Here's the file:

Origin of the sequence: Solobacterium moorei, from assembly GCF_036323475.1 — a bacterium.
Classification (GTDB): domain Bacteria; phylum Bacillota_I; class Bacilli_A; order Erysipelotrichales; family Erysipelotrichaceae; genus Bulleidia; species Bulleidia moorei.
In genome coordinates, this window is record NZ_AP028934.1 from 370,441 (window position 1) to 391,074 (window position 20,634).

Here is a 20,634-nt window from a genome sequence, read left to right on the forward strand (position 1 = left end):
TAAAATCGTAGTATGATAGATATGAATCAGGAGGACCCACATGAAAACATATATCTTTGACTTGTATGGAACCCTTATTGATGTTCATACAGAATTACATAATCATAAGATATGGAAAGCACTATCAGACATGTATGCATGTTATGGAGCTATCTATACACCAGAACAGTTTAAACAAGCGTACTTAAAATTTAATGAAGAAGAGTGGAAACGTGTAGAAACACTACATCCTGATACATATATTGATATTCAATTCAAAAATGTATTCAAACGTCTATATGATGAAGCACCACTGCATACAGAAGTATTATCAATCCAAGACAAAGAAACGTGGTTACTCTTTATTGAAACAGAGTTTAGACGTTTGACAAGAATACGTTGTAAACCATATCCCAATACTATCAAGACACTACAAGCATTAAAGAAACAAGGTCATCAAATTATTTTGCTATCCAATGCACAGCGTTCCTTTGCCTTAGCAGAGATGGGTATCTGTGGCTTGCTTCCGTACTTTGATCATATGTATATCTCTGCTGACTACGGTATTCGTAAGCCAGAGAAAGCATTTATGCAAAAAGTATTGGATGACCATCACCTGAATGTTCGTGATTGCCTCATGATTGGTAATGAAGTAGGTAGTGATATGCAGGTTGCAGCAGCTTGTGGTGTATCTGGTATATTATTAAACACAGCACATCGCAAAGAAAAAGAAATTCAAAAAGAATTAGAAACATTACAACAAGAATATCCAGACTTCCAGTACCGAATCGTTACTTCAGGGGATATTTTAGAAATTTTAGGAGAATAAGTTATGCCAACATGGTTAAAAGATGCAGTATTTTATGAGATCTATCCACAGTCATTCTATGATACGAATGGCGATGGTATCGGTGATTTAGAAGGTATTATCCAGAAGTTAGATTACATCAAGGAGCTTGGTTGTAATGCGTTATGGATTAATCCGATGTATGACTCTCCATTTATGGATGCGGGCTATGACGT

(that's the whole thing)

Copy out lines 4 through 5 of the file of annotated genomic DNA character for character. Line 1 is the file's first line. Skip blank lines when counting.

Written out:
Here is a 20,634-nt window from a genome sequence, read left to right on the forward strand (position 1 = left end):
TAAAATCGTAGTATGATAGATATGAATCAGGAGGACCCACATGAAAACATATATCTTTGACTTGTATGGAACCCTTATTGATGTTCATACAGAATTACATAATCATAAGATATGGAAAGCACTATCAGACATGTATGCATGTTATGGAGCTATCTATACACCAGAACAGTTTAAACAAGCGTACTTAAAATTTAATGAAGAAGAGTGGAAACGTGTAGAAACACTACATCCTGATACATATATTGATATTCAATTCAAAAATGTATTCAAACGTCTATATGATGAAGCACCACTGCATACAGAAGTATTATCAATCCAAGACAAAGAAACGTGGTTACTCTTTATTGAAACAGAGTTTAGACGTTTGACAAGAATACGTTGTAAACCATATCCCAATACTATCAAGACACTACAAGCATTAAAGAAACAAGGTCATCAAATTATTTTGCTATCCAATGCACAGCGTTCCTTTGCCTTAGCAGAGATGGGTATCTGTGGCTTGCTTCCGTACTTTGATCATATGTATATCTCTGCTGACTACGGTATTCGTAAGCCAGAGAAAGCATTTATGCAAAAAGTATTGGATGACCATCACCTGAATGTTCGTGATTGCCTCATGATTGGTAATGAAGTAGGTAGTGATATGCAGGTTGCAGCAGCTTGTGGTGTATCTGGTATATTATTAAACACAGCACATCGCAAAGAAAAAGAAATTCAAAAAGAATTAGAAACATTACAACAAGAATATCCAGACTTCCAGTACCGAATCGTTACTTCAGGGGATATTTTAGAAATTTTAGGAGAATAAGTTATGCCAACATGGTTAAAAGATGCAGTATTTTATGAGATCTATCCACAGTCATTCTATGATACGAATGGCGATGGTATCGGTGATTTAGAAGGTATTATCCAGAAGTTAGATTACATCAAGGAGCTTGGTTGTAATGCGTTATGGATTAATCCGATGTATGACTCTCCATTTATGGATGCGGGCTATGACGT